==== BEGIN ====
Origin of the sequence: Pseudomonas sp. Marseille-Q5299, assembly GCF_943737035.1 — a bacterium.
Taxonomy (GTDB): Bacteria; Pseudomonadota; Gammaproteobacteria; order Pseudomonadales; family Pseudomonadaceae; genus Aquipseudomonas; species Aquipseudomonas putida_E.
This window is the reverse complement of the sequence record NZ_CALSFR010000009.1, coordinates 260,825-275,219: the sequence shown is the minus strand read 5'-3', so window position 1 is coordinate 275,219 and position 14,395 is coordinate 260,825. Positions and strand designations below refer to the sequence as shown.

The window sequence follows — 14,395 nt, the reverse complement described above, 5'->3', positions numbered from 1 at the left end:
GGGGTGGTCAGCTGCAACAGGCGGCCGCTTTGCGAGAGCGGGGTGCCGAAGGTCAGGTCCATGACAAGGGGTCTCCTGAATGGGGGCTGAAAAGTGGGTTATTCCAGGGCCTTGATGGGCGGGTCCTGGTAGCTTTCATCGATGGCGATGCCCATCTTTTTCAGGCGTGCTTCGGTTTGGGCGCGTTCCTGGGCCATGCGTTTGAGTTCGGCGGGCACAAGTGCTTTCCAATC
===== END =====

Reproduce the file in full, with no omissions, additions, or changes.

Origin of the sequence: Pseudomonas sp. Marseille-Q5299, assembly GCF_943737035.1 — a bacterium.
Taxonomy (GTDB): Bacteria; Pseudomonadota; Gammaproteobacteria; order Pseudomonadales; family Pseudomonadaceae; genus Aquipseudomonas; species Aquipseudomonas putida_E.
This window is the reverse complement of the sequence record NZ_CALSFR010000009.1, coordinates 260,825-275,219: the sequence shown is the minus strand read 5'-3', so window position 1 is coordinate 275,219 and position 14,395 is coordinate 260,825. Positions and strand designations below refer to the sequence as shown.

The window sequence follows — 14,395 nt, the reverse complement described above, 5'->3', positions numbered from 1 at the left end:
GGGGTGGTCAGCTGCAACAGGCGGCCGCTTTGCGAGAGCGGGGTGCCGAAGGTCAGGTCCATGACAAGGGGTCTCCTGAATGGGGGCTGAAAAGTGGGTTATTCCAGGGCCTTGATGGGCGGGTCCTGGTAGCTTTCATCGATGGCGATGCCCATCTTTTTCAGGCGTGCTTCGGTTTGGGCGCGTTCCTGGGCCATGCGTTTGAGTTCGGCGGGCACAAGTGCTTTCCAATC